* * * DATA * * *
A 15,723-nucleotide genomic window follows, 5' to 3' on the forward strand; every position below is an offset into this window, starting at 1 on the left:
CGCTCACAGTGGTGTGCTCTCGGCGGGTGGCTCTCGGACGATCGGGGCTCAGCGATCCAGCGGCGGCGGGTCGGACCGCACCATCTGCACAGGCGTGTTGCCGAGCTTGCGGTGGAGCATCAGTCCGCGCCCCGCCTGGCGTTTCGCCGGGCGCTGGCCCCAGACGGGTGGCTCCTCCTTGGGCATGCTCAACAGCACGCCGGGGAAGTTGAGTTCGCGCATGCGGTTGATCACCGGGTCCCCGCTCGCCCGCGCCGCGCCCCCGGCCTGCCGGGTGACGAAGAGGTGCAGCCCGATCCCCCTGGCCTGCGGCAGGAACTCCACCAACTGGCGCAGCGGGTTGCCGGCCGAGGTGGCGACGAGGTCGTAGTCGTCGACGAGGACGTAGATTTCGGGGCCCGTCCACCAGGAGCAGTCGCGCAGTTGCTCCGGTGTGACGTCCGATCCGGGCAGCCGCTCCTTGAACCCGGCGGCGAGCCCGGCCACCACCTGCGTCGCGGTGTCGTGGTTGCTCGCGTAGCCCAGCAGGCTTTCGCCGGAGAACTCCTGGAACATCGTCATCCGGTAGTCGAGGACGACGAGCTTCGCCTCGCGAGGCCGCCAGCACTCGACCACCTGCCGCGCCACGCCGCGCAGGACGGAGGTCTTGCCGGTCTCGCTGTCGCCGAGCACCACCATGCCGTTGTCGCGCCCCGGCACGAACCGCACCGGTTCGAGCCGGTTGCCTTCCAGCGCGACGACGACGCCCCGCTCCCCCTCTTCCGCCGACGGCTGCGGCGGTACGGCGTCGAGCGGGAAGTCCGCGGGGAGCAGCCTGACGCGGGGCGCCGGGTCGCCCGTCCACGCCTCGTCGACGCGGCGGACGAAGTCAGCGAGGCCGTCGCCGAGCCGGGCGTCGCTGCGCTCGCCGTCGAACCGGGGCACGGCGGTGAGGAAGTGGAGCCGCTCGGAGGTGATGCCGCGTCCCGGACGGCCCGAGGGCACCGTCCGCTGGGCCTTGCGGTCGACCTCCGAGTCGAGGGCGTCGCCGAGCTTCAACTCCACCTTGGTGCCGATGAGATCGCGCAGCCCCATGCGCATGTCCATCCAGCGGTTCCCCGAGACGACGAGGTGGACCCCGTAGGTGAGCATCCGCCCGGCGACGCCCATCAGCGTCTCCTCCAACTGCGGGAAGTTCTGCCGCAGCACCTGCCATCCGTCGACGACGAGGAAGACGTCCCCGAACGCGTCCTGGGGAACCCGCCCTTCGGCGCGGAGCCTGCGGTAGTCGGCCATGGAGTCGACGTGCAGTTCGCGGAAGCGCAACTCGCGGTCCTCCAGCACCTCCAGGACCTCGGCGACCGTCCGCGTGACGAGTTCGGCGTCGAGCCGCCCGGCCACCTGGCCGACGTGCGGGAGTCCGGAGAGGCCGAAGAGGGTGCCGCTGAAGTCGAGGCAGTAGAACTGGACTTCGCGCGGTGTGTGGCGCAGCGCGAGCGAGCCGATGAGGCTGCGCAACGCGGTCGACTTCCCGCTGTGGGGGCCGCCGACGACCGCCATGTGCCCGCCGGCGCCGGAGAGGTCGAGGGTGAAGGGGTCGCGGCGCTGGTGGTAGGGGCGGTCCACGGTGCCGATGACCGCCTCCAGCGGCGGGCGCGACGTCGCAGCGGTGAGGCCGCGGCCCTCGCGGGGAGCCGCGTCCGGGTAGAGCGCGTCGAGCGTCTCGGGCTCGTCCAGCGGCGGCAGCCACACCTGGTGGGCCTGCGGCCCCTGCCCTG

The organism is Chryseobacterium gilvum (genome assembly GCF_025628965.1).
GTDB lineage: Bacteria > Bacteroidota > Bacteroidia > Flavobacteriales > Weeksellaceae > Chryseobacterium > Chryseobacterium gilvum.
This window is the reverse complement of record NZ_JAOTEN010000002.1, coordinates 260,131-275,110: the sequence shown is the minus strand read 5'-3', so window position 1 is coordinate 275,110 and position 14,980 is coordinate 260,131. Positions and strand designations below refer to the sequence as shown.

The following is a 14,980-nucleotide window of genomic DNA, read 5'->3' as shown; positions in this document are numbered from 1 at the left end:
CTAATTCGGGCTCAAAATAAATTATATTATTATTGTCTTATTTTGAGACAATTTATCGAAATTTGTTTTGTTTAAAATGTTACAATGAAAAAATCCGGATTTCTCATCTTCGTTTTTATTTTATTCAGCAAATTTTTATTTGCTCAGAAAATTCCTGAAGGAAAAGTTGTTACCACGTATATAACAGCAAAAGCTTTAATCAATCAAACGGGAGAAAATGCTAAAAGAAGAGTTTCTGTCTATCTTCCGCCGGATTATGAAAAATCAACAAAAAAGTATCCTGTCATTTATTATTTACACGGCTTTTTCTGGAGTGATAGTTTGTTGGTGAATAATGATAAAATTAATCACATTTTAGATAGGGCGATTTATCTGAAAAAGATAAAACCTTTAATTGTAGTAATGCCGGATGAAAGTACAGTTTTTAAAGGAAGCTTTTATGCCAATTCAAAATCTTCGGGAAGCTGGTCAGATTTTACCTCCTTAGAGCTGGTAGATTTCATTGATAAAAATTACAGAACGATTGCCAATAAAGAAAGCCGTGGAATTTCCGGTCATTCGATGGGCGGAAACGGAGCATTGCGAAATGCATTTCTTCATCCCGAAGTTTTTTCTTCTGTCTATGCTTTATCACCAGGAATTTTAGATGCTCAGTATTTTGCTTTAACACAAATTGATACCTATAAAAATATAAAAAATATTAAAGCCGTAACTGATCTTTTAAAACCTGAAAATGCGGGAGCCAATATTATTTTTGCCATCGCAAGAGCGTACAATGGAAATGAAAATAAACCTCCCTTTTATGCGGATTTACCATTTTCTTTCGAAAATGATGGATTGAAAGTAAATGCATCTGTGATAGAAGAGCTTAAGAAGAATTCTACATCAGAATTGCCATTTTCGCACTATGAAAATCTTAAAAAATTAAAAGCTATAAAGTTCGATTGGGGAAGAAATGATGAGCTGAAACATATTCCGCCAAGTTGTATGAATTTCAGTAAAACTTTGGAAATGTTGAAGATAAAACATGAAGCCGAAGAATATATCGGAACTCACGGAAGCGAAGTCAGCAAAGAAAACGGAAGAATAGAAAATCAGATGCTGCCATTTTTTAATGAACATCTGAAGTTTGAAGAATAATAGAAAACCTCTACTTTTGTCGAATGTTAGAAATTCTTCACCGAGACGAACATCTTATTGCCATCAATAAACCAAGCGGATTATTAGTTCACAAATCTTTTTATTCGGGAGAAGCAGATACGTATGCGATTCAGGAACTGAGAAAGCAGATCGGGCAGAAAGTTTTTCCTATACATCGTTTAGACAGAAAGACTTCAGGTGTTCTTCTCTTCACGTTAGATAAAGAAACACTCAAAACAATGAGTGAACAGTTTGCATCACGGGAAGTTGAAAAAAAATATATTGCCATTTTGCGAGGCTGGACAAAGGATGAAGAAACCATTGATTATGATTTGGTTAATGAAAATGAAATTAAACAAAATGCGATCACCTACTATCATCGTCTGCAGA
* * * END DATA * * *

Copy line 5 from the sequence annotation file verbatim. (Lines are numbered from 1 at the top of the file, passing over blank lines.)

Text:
This window is the reverse complement of record NZ_JAOTEN010000002.1, coordinates 260,131-275,110: the sequence shown is the minus strand read 5'-3', so window position 1 is coordinate 275,110 and position 14,980 is coordinate 260,131. Positions and strand designations below refer to the sequence as shown.